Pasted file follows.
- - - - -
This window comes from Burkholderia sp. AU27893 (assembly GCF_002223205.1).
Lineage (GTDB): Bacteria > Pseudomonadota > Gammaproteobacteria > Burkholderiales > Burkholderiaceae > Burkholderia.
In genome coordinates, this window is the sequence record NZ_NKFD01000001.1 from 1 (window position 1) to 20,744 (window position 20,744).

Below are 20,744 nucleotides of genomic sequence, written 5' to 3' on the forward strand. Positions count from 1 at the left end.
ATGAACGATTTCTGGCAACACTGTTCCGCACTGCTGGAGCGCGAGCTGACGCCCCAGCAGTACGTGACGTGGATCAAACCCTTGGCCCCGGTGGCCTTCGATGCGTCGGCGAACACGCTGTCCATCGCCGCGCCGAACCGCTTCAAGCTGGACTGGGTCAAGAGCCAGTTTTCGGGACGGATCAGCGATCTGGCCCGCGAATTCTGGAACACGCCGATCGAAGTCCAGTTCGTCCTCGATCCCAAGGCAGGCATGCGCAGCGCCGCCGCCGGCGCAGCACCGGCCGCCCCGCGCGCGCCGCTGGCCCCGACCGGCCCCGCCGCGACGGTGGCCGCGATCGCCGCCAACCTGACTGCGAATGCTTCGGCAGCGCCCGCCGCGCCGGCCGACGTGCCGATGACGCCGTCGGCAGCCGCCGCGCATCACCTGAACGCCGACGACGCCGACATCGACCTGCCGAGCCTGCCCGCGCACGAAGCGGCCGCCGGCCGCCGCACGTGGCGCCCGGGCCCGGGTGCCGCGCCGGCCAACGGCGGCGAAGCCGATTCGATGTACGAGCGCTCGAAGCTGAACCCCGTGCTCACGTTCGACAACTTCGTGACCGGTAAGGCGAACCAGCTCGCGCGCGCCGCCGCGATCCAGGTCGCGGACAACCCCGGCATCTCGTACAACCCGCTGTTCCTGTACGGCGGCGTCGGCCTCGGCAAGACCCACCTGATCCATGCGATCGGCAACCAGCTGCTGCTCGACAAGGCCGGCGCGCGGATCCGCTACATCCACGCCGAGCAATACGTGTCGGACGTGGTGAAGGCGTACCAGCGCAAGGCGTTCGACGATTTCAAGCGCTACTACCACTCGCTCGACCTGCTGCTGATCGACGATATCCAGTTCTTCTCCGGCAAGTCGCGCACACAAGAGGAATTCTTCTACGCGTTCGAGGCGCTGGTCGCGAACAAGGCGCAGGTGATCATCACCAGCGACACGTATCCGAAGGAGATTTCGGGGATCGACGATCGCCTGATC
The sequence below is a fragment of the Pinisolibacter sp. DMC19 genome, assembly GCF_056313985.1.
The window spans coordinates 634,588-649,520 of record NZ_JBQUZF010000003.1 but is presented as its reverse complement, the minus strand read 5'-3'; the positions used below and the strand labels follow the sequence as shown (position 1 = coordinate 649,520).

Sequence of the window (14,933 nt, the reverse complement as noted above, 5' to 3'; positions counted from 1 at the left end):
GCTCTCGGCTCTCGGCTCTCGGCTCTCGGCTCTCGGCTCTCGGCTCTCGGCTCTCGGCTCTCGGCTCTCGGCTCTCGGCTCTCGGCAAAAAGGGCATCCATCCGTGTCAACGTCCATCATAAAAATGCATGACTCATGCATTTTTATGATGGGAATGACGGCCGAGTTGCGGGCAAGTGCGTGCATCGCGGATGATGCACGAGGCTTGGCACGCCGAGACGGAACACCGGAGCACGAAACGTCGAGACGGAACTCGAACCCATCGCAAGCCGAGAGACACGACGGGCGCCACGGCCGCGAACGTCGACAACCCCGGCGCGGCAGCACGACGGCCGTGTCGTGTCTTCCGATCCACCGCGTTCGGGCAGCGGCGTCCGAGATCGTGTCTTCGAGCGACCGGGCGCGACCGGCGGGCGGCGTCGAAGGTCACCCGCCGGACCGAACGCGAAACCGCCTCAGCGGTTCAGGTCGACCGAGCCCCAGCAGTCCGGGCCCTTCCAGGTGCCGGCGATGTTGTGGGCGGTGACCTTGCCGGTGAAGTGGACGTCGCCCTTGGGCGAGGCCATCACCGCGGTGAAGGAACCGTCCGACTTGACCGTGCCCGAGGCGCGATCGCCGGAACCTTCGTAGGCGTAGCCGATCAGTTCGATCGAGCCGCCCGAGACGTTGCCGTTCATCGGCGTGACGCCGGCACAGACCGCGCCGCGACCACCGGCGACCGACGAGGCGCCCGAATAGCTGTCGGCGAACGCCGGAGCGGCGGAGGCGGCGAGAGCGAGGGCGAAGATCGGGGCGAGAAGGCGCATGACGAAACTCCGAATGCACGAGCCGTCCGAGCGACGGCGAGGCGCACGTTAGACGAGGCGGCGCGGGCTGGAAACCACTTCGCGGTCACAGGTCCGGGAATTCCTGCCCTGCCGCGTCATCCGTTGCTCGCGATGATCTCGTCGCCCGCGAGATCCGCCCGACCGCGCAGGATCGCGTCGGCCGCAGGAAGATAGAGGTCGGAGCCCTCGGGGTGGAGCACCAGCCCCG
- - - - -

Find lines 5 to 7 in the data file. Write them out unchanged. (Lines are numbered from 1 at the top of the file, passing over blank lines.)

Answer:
ATGAACGATTTCTGGCAACACTGTTCCGCACTGCTGGAGCGCGAGCTGACGCCCCAGCAGTACGTGACGTGGATCAAACCCTTGGCCCCGGTGGCCTTCGATGCGTCGGCGAACACGCTGTCCATCGCCGCGCCGAACCGCTTCAAGCTGGACTGGGTCAAGAGCCAGTTTTCGGGACGGATCAGCGATCTGGCCCGCGAATTCTGGAACACGCCGATCGAAGTCCAGTTCGTCCTCGATCCCAAGGCAGGCATGCGCAGCGCCGCCGCCGGCGCAGCACCGGCCGCCCCGCGCGCGCCGCTGGCCCCGACCGGCCCCGCCGCGACGGTGGCCGCGATCGCCGCCAACCTGACTGCGAATGCTTCGGCAGCGCCCGCCGCGCCGGCCGACGTGCCGATGACGCCGTCGGCAGCCGCCGCGCATCACCTGAACGCCGACGACGCCGACATCGACCTGCCGAGCCTGCCCGCGCACGAAGCGGCCGCCGGCCGCCGCACGTGGCGCCCGGGCCCGGGTGCCGCGCCGGCCAACGGCGGCGAAGCCGATTCGATGTACGAGCGCTCGAAGCTGAACCCCGTGCTCACGTTCGACAACTTCGTGACCGGTAAGGCGAACCAGCTCGCGCGCGCCGCCGCGATCCAGGTCGCGGACAACCCCGGCATCTCGTACAACCCGCTGTTCCTGTACGGCGGCGTCGGCCTCGGCAAGACCCACCTGATCCATGCGATCGGCAACCAGCTGCTGCTCGACAAGGCCGGCGCGCGGATCCGCTACATCCACGCCGAGCAATACGTGTCGGACGTGGTGAAGGCGTACCAGCGCAAGGCGTTCGACGATTTCAAGCGCTACTACCACTCGCTCGACCTGCTGCTGATCGACGATATCCAGTTCTTCTCCGGCAAGTCGCGCACACAAGAGGAATTCTTCTACGCGTTCGAGGCGCTGGTCGCGAACAAGGCGCAGGTGATCATCACCAGCGACACGTATCCGAAGGAGATTTCGGGGATCGACGATCGCCTGATC
The sequence below is a fragment of the Pinisolibacter sp. DMC19 genome, assembly GCF_056313985.1.
The window spans coordinates 634,588-649,520 of record NZ_JBQUZF010000003.1 but is presented as its reverse complement, the minus strand read 5'-3'; the positions used below and the strand labels follow the sequence as shown (position 1 = coordinate 649,520).